If the question is whether there’s room for market participants to increase their equity exposure with stocks at record highs, the answer is “it depends.”
Specifically, it depends on which market participants you mean.
I often mention how the vol control universe can provide a kind of “background” bid for stocks as long as spot remains well-behaved and realized vol grinds lower (figure below).
That’s still true. And, more generally, systematic strats still have room to re-leverage.
But, according to one bank’s positioning metrics, discretionary investors may be maxed out. “There is room for systematic strategies’ equity exposure to rise, but whether it does will depend on declines in equity vol and the bond-equity return correlation,” Deutsche Bank’s Srineel Jalagani and Parag Thatte wrote, in their latest asset allocation update. On the bank’s models, vol control funds’ exposure is around 40th percentile, while CTA and risk parity allocations sit in the 52nd and 49th percentiles, respectively.
For risk parity to add more exposure, the stock-bond correlation would need to normalize. “Risk parity funds’ US equity allocations rose during February and March as realized equity vol fell, but remain at the lower-end, weighed down by elevated overall portfolio volatility and by an increasing equity-bond correlation, which would need to revert for them to add,” Deutsche’s strategists said.
For discretionary investors, it’s another matter entirely. Positioning among those cohorts is in the 100th percentile on Deutsche’s measures, creating a marked juxtaposition with the systematic crowd.
For what it’s worth, the trek higher shown by the green line is consistent with ISM. Deutsche noted that the nosebleed reading on discretionary positioning is “in keeping with its historical behavior” vis-à-vis the manufacturing gauge which, of course, rose to the highest since 1983 last month. I called the latest vintage of the survey a “giant, screaming fireball.”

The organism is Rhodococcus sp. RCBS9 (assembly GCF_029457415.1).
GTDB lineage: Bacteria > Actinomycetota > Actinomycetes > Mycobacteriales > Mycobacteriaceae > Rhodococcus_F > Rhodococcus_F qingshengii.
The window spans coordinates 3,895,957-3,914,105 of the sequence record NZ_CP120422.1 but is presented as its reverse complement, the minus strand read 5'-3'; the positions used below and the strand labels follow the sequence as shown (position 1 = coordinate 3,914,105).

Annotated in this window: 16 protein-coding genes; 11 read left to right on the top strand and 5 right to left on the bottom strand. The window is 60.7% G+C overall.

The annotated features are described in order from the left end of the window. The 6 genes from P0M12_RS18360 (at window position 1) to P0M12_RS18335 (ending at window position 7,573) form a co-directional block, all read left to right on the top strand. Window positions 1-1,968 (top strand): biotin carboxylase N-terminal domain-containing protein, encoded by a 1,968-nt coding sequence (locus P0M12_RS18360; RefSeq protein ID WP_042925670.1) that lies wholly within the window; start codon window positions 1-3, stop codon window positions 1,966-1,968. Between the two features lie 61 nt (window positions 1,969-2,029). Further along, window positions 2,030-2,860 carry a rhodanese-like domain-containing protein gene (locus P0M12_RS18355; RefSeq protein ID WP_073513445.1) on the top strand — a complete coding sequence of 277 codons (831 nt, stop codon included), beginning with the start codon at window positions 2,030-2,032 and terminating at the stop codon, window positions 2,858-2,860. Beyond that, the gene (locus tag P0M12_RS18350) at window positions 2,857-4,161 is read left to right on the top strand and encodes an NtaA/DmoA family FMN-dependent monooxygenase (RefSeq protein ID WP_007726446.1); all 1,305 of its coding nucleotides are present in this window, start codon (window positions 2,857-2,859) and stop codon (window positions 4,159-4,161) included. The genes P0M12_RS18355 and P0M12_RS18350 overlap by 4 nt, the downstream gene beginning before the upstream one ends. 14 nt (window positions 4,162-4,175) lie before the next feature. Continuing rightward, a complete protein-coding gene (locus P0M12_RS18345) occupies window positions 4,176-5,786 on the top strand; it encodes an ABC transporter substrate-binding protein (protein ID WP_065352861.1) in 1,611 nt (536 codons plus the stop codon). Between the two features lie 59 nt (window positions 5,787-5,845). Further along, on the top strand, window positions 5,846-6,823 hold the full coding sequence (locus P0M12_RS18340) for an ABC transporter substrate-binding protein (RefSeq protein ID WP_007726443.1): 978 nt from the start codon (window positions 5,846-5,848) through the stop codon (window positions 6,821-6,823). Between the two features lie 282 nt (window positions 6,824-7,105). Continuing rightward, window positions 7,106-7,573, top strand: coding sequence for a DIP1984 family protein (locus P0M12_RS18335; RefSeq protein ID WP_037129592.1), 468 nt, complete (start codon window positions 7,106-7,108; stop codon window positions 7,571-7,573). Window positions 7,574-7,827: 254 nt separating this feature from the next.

But even as systematic exposure is nowhere near as stretched, the bank’s aggregate positioning metric is close to record highs seen just prior to the implosion of the short vol bubble in February of 2018. The previous month, equities experienced a melt-up amid tax cut euphoria in the US. In other words: The last time Deutsche’s consolidated equity positioning metric (which takes the weighted average of z-scores for positioning and flows indicators) was as elevated as it is currently, the Trump tax cuts had just become law.
The figure (below) shows that half of the measures which comprise the bank’s aggregate metric are in the 95th percentile or above.
Although they aren’t necessarily comparable, it’s worth mentioning that Goldman’s sentiment indicator actually dropped below “stretched” territory recently, while BofA’s pseudo-famous “Bull & Bear Indicator” remains stuck around 7.2, just short of the 8.0 which would be a contrarian sell signal.
How much gas is left in the proverbial tank if the systematic universe were to crank up their exposure to a Spinal Tap-ish “11”?
Not much, according to Deutsche Bank. “If systematic strategies positioning were to rise to its previous peak in December 2017, it would move aggregate positioning higher, but with the bulk of the positioning move behind us, the historical relationship between the S&P 500 and positioning suggests a relatively modest 2.5% market upside from current levels,” they said.